Travelling through Germany….


During the middle leg of our journey back we had a group session, mind-mapping the trip. Here is a beefed up digital version – – this hopefully gives you an idea of the spaces we saw, people we met and research yet to do!


Alighting at Manchester….


It was great to have a group of people to talk critically with during and after the the trip, particularly for me, as I still feel new to Manchester. I feel like the group came up with a few seeds of ideas for potential projects along the trip. One of these being Lonely Artists, styled on a lonely hearts column but for artists to meet up to have 121 time about their practice or projects. After such a great train journey, I’m keen to do an artist train project. I think having focused time to talk, without a set outcome, is highly beneficial for artists. Perhaps this could be combined with the Lonely Artists idea, with artists applying for an Artists Railcard to go on a journey. Perhaps they could be paired with other artists to share the journey and ideas.. Anyway, watch this space – an Artists Railcard project may be in the making! 


Boarding at Budapest….


Coming home on the train meant we had lots of time for reflection on the trip. Using our time on the cosy sleeper carriage effectively, we thought of one word to describe each place we visited. This kickstarted a discussion on our thoughts and feelings of this visit. 


A lot of peoples’ highlight was having lunch with Hajnalka Somogyi from the Off Biennale. She had such an inspiring way of speaking, and spoke of the civic courage it takes to make local meaningful art in a city, when the government is working against you. This visit also highlighted the importance of art and its role in offering alternatives, its power to show new ways of being in society, rather than simply opposing what is happening. It felt very proactive, rather than responsive to the system that they were working in. This felt very relevant to our group, many of whom had been part of starting studio and project spaces for other groups and artists to be part of. 


Change at Brussels…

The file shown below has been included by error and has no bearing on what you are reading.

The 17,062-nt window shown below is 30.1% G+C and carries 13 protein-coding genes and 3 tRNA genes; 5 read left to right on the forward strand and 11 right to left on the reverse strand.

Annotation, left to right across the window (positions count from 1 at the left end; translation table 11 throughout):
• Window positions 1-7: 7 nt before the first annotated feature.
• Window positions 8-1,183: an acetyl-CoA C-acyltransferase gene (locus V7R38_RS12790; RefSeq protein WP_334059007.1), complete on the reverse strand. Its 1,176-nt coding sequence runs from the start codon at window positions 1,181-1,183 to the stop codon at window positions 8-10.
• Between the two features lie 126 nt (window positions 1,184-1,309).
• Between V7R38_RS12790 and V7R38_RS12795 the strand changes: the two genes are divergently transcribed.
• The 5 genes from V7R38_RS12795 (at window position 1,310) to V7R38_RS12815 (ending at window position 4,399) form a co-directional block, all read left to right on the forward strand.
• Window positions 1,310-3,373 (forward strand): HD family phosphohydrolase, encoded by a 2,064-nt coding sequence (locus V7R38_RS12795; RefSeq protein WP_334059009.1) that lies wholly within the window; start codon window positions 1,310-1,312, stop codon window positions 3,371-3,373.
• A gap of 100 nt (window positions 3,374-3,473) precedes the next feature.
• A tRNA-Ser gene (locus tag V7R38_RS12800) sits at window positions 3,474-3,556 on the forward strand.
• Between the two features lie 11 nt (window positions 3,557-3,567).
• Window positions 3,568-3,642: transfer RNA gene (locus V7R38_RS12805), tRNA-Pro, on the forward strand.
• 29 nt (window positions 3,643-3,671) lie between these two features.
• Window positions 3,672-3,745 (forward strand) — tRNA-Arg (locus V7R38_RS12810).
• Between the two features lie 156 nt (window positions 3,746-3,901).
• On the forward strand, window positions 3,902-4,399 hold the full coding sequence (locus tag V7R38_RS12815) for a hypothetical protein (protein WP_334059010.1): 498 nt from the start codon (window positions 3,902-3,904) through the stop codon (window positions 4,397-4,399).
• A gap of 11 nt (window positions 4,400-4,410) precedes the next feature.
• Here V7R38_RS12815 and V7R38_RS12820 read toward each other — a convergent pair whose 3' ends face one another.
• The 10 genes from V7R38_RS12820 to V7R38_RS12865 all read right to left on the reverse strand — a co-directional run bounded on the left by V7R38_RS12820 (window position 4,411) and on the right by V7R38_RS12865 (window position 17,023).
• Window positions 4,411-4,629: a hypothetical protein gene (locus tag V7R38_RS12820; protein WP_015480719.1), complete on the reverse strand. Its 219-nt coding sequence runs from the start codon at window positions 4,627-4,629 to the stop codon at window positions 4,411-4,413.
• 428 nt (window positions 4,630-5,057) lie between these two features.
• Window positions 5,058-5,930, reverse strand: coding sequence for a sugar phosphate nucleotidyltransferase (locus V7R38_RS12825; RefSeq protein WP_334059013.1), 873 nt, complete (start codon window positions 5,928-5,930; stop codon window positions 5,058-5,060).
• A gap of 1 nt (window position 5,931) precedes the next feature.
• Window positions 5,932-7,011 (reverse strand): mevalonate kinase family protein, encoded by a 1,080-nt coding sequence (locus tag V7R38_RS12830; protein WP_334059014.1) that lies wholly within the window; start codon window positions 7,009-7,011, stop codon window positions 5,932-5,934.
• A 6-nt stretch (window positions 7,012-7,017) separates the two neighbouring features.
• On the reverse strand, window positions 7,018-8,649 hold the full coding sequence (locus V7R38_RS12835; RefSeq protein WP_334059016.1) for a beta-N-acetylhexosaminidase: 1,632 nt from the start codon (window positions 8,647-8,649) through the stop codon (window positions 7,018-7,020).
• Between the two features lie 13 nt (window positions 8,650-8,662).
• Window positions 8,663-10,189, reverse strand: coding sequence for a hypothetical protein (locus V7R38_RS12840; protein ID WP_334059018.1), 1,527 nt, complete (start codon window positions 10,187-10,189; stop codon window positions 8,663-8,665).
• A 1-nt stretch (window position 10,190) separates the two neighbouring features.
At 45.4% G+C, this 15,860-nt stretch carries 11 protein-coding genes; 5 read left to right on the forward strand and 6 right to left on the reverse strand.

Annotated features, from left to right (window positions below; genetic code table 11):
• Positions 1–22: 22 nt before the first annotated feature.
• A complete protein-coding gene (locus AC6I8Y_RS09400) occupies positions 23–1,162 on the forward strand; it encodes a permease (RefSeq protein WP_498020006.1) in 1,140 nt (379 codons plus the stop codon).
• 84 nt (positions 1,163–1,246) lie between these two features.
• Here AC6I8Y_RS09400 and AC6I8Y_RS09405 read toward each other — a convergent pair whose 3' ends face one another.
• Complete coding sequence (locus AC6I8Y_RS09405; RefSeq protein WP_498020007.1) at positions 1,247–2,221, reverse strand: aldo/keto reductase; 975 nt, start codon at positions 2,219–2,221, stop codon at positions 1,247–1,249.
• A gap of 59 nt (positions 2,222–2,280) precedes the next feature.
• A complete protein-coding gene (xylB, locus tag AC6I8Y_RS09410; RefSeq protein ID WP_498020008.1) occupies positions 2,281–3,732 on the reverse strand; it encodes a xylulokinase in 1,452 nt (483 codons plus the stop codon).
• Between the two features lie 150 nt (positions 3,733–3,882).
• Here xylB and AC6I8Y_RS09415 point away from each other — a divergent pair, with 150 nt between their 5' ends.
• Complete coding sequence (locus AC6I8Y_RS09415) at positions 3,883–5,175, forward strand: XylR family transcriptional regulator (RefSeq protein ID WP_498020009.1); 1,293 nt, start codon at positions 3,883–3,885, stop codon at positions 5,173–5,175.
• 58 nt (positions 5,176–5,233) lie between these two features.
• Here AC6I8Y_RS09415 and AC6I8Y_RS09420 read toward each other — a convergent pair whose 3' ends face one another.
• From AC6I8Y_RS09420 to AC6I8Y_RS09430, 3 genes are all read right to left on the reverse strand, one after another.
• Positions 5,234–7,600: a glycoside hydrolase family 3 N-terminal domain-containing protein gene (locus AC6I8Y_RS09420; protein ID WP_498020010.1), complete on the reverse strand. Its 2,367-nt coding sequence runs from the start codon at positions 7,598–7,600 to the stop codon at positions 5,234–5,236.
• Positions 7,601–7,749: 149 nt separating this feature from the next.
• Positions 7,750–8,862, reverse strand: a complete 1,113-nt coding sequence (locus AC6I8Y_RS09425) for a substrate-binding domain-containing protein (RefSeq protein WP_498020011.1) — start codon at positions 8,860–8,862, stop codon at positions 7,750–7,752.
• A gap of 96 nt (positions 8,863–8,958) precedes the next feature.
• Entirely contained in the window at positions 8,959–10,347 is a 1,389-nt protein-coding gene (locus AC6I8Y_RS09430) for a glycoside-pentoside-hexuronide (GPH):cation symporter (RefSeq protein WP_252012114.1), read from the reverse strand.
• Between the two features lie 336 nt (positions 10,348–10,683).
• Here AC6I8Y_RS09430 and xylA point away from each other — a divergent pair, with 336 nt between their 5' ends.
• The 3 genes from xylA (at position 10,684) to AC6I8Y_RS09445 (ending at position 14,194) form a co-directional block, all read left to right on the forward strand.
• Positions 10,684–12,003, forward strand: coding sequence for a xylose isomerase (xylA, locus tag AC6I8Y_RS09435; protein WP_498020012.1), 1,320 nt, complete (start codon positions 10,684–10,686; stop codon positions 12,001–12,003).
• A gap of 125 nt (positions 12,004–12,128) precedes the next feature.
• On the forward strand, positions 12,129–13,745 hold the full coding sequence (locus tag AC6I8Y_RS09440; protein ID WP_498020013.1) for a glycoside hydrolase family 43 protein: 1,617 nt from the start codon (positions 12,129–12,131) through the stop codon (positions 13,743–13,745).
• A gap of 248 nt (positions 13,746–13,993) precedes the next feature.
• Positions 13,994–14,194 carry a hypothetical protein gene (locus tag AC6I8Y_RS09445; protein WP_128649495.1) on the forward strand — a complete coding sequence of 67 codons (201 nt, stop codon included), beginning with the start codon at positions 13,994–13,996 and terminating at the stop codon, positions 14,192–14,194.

Another one crossed off on train bingo – ‘find yourself on the wrong platform’ – a quick run down the platform for our next stop Frankfurt


On the way to Munich…


Laura ran a session on networks which I think kick started the supportive nature of the trip. Here we shared ideas for her Crit Club back in Cumbria and how our networks supported us back home. This sharing and support happened throughout the trip and is now continuing back home with visits to exhibitions planned, and a film screening happening soon. 


Leaving Munich 


A recurring theme of the trip was thinking about how arts are funded in different contexts. Munich is a wealthy city with large-scale ambitious galleries and institutions. Even the local smaller galleries had larger grants from the city than I expected. Despite this, the curators we spoke to felt like they were working on a shoestring for their context. 


The Budapest art ecology felt very different, as many artists refused or couldn’t take money from the state due to their political beliefs or art they wanted to produce. Instead they made a living from selling their work at art fairs and internationally. It was interesting thinking about how our own context compares to the compromises and challenges artists in Budapest and Munich make to survive as an artist.



Boarding Manchester Piccadilly


Travelling such a long time by train was going to be new experience for me and before going on the trip I felt daunted by the long hours we had ahead of travelling.


Travelling past Birmingham…


The hours spent on the train became an important part of the trip. The slowed down pace and confined space of the train meant it was the perfect way to get to know each other before arriving in Budapest. Sitting in pairs, with the common ground being that we all were artists or writers meant we got to know peoples’ practices and ideas well. We also shared some texts we were interested in before travelling, which became a reading list for the trip and also came into conversations a lot.


Going through the tunnel….


For the train journey I made a card game. In my practice I’m interested in using games and play as a tool to connect people. This game was a collaborative game where players had to work together to win. Players had to fill their hand with passengers cards while never seeing their own hand. The game was rough and ready and the rules hadn’t all been decided. This collaborative process of creating the rules together on the train was great. We played different variations, including playing silently which meant we had to think of different ways to communicate. I will put a video of playing the game online next time we meet.